Learn about down payments
If you’re ready to buy your first home but are short on the down payment, you’re not alone. Affording a down payment is the number one barrier to homeownership, and rising housing costs are presenting even bigger hurdles. The August 2021 Freddie Mac Housing Price Index showed a 19.67% year-over-year increase in home values. At the same time, more than 35% of non-homeowners say they do not have enough money to put toward a down payment, according to NerdWallet. Among millennials, the figures are even more disheartening, with 63% having set aside no money for a down payment.
But there’s good news. Down payment assistance programs, an often-overlooked resource, could be the missing piece of the financial puzzle to make your dream of homeownership a reality, and there are more than 2,500 such programs nationwide. According to Freddie Mac, here’s how to take advantage of down payment assistance:
DETERMINE YOUR ELIGIBILITY
Although eligibility requirements vary depending on the program, most down payment assistance programs have income eligibility requirements based on you as an individual borrower or your household. In addition, you usually must use the funds for your primary residence and be a first-time homebuyer.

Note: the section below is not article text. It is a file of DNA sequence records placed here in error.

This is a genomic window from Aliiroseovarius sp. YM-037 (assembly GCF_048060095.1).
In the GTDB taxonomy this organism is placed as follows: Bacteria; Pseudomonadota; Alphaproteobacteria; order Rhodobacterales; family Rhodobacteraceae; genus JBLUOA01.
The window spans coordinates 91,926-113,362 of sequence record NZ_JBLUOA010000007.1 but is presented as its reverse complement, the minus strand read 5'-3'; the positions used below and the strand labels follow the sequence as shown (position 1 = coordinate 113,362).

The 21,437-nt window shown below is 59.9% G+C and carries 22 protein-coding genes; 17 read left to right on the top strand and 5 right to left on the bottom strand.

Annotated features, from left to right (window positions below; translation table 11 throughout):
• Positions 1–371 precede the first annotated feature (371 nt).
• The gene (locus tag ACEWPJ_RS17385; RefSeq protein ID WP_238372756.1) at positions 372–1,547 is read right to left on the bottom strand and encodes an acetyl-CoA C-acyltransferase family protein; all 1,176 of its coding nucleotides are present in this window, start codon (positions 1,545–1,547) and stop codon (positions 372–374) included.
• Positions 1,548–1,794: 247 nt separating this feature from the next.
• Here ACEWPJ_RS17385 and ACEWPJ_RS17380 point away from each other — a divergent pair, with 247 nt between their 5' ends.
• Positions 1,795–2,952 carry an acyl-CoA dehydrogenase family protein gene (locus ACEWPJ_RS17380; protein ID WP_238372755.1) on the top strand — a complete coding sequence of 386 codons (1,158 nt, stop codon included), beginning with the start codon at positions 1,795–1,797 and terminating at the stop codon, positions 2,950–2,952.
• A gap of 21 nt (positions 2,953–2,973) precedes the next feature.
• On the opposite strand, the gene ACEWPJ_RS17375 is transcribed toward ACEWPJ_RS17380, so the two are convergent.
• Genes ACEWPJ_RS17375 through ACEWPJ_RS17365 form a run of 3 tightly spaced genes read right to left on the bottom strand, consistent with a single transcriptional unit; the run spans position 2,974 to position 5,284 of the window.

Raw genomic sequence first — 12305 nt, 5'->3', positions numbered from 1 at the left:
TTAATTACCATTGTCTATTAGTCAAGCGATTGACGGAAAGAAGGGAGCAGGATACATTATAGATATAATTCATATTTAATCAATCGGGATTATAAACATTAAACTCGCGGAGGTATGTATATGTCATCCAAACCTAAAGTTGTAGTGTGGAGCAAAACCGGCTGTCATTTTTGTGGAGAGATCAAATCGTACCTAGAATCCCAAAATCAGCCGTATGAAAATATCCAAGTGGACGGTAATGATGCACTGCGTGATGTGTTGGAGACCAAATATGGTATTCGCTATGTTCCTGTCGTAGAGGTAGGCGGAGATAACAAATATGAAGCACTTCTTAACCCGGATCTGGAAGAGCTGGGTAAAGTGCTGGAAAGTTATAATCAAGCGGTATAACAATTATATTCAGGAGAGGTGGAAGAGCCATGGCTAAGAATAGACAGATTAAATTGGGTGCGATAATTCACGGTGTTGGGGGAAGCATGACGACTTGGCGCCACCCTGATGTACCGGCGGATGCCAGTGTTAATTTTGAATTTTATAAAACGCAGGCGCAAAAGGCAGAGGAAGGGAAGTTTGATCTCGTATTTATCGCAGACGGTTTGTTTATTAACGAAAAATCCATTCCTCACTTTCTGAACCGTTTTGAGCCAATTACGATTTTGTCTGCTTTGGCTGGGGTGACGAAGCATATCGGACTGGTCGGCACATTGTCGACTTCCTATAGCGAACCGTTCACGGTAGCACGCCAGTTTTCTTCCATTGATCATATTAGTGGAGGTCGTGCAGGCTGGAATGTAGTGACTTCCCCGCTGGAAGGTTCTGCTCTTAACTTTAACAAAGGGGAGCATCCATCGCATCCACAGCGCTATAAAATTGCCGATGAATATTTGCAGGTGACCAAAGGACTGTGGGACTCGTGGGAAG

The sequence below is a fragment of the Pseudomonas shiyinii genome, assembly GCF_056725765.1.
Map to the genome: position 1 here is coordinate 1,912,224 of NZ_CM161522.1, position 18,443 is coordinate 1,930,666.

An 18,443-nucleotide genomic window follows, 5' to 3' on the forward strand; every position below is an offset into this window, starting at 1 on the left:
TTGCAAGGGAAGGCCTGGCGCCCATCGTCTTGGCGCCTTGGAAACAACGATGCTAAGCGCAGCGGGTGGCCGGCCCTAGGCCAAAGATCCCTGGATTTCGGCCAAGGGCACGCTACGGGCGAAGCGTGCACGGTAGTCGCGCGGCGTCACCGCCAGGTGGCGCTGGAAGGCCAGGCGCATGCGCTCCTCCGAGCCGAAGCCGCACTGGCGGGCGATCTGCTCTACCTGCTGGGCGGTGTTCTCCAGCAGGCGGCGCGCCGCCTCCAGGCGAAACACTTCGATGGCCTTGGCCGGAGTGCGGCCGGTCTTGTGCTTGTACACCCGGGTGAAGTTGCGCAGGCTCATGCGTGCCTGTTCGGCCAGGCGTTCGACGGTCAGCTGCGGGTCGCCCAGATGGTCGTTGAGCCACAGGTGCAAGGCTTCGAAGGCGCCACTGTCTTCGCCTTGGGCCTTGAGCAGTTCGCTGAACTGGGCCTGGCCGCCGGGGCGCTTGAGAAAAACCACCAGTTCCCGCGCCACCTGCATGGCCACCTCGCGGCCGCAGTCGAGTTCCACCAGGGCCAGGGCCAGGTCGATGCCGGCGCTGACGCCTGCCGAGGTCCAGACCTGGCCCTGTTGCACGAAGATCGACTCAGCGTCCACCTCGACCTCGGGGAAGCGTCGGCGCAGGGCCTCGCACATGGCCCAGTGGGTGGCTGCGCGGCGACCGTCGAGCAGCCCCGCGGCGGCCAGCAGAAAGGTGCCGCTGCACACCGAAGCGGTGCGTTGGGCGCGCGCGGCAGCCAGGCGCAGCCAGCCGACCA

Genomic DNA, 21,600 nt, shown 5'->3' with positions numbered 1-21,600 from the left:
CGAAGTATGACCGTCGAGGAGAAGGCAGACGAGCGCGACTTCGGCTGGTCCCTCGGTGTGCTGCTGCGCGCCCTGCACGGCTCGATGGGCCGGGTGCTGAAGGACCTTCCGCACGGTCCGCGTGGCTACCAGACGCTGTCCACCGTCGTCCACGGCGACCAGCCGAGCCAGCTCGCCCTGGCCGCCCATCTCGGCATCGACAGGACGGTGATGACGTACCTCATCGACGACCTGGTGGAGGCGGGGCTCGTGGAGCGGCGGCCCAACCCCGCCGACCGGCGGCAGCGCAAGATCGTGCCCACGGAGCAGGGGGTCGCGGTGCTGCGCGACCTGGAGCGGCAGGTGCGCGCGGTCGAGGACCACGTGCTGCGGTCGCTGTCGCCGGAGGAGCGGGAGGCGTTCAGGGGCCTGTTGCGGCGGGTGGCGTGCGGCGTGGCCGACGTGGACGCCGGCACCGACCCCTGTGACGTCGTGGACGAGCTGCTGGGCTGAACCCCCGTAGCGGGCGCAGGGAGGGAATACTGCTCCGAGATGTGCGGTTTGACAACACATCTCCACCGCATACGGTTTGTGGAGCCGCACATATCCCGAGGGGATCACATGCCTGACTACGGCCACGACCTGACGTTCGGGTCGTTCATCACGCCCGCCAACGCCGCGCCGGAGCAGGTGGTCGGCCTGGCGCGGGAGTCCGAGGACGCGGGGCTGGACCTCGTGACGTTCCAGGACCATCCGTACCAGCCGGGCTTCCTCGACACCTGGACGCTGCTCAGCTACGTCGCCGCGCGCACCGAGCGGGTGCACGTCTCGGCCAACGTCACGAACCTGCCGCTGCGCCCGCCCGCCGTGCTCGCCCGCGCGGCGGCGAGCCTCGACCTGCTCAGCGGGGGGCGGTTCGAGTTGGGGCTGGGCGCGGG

Identify available programs by checking out trusted resources, including HUD’s directory of state programs and Down Payment Resource.
Your housing counselor or lender can also help you determine which programs you’re eligible for and work with the program’s administrator to help you secure financial assistance.
UNDERSTAND THE DIFFERENT TYPES OF HELP
Down payment assistance can take many forms, including grants from federal agencies, employers, community organizations, state and local housing finance agencies, and state and local governments.
There are also a number of down payment assistance loans available with attractive terms. For example, deferred payment second loans. These are secondary loans for which payments are not due until you sell, refinance or pay off the first mortgage loan. And for those looking to live in a rural area, USDA rural home loans are a favorable option, because they have no down payment requirement.
Tax credits are another form of assistance. Certain states and local governments, including housing finance agencies, issue mortgage credit certificates that reduce the amount of federal income tax you pay. This makes more money available upfront for your down payment or closing costs.
Freddie Mac offers consumer financial education, through its free CreditSmart online training course, that can help you learn about and qualify for other down payment assistance and help you purchase a new home.
The homebuying journey is complex, so don’t be afraid to seek expert help. Freddie Mac Borrower Help Centers and HUD-certified housing counselors can help you navigate the homebuying journey, make informed decisions along the way and ensure you’re financially prepared for long-term, successful homeownership. In addition to being trained to provide budget and credit advice, housing counselors can also provide guidance on the different types of mortgage assistance programs that may be right for you. To learn more, visit myhome.freddiemac.com.
If a down payment seems out of reach, don’t despair. Assistance programs could make your dreams of home ownership a reality.
This article is courtesy of StatePoint Media.